Dave Roepke, Published July 14 2011
Charges against Moorhead smoke shop to be filed next week at earliestMOORHEAD – Officers here seized 2,000 bags of alleged synthetic marijuana – the once-legal “herbal incense” outlawed two weeks ago by a new Minnesota law – in a bust at a downtown smoke shop Wednesday night.
Yassin Wazwaz, owner of Pyromaniacs Smoke Shop, is accused of selling synthetic marijuana, said Lt. Brad Penas, Moorhead police investigations commander.
The gross misdemeanor charges aren’t likely to be filed until next week at the earliest, Penas said.
“We have a lot of work to do on it yet,” he said.
Police executed a search warrant at Pyromaniacs at about 10 p.m. Wednesday in a raid that lasted about two hours. In addition to the bags of alleged synthetic pot, financial records and cash were confiscated from the store, Penas said.
Penas said Wazwaz told police he though the seized product – sold under the brand name Kryptonite in a variety of flavors such as “berry blue” or “pineapple” – was legal. The store was openly selling Kryptonite.
A phone message left for Wazwaz wasn’t immediately returned this morning. Wazwaz also owns a tobacco shop in Fargo, and he told The Forum last year his family owns about 30 tobacco stores across the state of Minnesota.
During the 2011 Minnesota Legislative session, lawmakers passed a bill banning possession and sale of synthetic marijuana effective July 1. An attempt by smoke-shop owners to get a court order halting enforcement of the law, an effort joined by the owner of Discontent in Moorhead, failed June 30 though they continue to challenge the law as overly broad.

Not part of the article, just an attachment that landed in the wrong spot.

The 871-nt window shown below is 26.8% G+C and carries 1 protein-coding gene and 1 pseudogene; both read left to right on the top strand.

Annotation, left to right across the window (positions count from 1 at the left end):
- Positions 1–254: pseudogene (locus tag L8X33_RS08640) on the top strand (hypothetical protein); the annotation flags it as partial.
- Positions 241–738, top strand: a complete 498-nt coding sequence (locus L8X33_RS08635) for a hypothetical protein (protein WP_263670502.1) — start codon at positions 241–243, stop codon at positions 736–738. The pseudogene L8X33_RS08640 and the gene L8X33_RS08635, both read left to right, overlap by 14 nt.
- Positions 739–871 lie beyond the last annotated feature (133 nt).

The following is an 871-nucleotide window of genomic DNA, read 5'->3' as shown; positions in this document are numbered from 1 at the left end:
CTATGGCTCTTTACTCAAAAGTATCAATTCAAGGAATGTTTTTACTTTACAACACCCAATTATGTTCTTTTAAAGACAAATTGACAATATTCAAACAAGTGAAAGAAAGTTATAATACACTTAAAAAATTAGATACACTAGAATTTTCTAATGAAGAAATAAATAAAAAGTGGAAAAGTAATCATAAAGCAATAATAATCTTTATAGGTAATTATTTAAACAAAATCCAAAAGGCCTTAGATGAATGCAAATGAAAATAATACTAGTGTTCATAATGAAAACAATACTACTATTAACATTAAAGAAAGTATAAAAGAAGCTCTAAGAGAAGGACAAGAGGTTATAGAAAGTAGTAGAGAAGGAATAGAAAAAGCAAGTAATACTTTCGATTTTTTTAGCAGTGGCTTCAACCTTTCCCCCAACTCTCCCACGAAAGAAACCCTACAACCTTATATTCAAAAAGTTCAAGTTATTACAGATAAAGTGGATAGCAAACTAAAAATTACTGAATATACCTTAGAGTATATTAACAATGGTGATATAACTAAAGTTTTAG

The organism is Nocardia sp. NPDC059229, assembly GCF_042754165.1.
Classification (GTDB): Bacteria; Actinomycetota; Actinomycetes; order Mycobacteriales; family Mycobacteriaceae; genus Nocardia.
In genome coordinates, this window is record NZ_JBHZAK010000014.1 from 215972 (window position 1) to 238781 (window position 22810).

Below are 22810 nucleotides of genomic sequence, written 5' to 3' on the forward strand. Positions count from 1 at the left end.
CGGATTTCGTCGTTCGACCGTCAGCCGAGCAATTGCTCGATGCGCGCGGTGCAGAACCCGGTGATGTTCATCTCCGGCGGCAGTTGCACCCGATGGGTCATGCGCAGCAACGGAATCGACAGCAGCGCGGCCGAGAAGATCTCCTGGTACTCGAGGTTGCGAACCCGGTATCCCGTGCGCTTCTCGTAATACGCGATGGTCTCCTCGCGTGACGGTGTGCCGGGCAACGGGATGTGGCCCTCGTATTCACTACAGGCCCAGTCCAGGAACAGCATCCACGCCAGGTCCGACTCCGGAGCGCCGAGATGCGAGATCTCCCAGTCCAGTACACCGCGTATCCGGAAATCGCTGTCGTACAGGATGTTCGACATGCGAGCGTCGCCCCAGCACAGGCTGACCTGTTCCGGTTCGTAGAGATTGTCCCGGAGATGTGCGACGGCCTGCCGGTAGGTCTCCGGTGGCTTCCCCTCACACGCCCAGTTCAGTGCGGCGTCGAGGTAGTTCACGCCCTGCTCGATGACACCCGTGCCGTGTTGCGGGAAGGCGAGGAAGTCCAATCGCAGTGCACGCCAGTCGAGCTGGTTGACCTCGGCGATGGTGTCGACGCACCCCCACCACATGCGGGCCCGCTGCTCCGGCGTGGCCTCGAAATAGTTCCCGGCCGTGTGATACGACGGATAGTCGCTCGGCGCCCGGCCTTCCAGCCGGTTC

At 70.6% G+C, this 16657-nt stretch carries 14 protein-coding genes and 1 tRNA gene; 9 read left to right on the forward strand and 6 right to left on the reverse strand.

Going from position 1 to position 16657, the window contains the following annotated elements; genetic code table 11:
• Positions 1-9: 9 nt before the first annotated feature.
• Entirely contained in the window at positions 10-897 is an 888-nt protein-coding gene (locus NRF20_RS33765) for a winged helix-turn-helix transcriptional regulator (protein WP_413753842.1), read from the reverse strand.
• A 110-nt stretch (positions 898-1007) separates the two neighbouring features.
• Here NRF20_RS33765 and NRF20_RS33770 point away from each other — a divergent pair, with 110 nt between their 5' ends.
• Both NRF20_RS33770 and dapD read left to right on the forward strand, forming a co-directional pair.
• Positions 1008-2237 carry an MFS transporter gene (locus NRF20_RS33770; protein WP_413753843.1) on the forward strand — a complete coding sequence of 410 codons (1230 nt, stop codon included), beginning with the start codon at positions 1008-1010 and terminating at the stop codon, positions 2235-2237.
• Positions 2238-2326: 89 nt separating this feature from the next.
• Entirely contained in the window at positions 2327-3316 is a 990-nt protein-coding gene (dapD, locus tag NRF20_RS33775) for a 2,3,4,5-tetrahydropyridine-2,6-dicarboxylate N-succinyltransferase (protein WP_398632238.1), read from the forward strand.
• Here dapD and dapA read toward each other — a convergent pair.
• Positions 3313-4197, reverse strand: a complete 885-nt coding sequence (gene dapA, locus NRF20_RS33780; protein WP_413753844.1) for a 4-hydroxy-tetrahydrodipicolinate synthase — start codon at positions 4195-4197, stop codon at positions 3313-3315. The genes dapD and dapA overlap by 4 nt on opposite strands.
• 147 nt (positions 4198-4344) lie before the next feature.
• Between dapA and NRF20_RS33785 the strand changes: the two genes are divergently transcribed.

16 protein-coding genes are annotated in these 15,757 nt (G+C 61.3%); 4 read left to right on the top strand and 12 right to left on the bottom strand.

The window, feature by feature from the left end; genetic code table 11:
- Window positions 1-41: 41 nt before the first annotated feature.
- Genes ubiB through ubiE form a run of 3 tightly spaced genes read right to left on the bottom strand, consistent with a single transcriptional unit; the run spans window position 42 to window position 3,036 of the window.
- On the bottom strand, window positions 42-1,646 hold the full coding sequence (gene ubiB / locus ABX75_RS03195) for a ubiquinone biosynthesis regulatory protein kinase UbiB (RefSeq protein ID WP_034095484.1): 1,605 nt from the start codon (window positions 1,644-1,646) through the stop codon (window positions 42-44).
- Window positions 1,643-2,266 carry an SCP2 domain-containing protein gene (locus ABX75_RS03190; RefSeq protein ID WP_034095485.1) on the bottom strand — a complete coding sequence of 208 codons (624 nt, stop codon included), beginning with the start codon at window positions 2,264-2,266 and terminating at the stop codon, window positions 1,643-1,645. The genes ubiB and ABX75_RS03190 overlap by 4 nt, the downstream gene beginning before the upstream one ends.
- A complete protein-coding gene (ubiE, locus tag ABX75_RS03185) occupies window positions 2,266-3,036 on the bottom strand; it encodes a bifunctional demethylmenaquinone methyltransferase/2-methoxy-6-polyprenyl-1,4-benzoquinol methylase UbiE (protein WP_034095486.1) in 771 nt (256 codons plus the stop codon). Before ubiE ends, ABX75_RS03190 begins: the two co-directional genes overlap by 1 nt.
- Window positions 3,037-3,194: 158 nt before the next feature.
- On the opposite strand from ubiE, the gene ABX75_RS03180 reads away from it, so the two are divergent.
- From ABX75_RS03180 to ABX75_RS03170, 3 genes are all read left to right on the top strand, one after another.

Penas said police visited five Moorhead businesses July 1 to talk about the new law and give them a letter outlining it. He said each of the stores was in compliance at the time, and none were displaying synthetic marijuana for sale.
In an undercover operation the following week, Kryptonite was bought at Pyromaniacs and sent to state labs by Moorhead police for testing. The sample sent to the Minnesota Bureau of Criminal Apprehension lab for analysis was returned Wednesday, showing the item tested positive for a banned substance.
Penas declined to say if similar follow-up checks were done at any of the other four stores that had been selling newly banned products before July 1.
He also wouldn’t say if the product confiscated contained one of the named substances outlawed in the new ban, or if it’s suspected it falls under the “analog” portion of the law extending the ban to substances that have similar chemical structures or produce the same effects as illegal ones.
“They put whatever they want on the package,” Penas said.
The “analog” element of the law aims to prevent the makers of designer drugs from skirting the ban with slight alterations of their products.
Synthetic marijuana has been illegal in North Dakota since last fall.
Before it was outlawed in Minnesota, products possibly covered by the ban had become a sizable portion of smoke shops’ business. In a court filing in the challenge to the ban, the owner of Discontent, for instance, said synthetic marijuana not specifically listed in the prohibitions was about 60 percent of his business.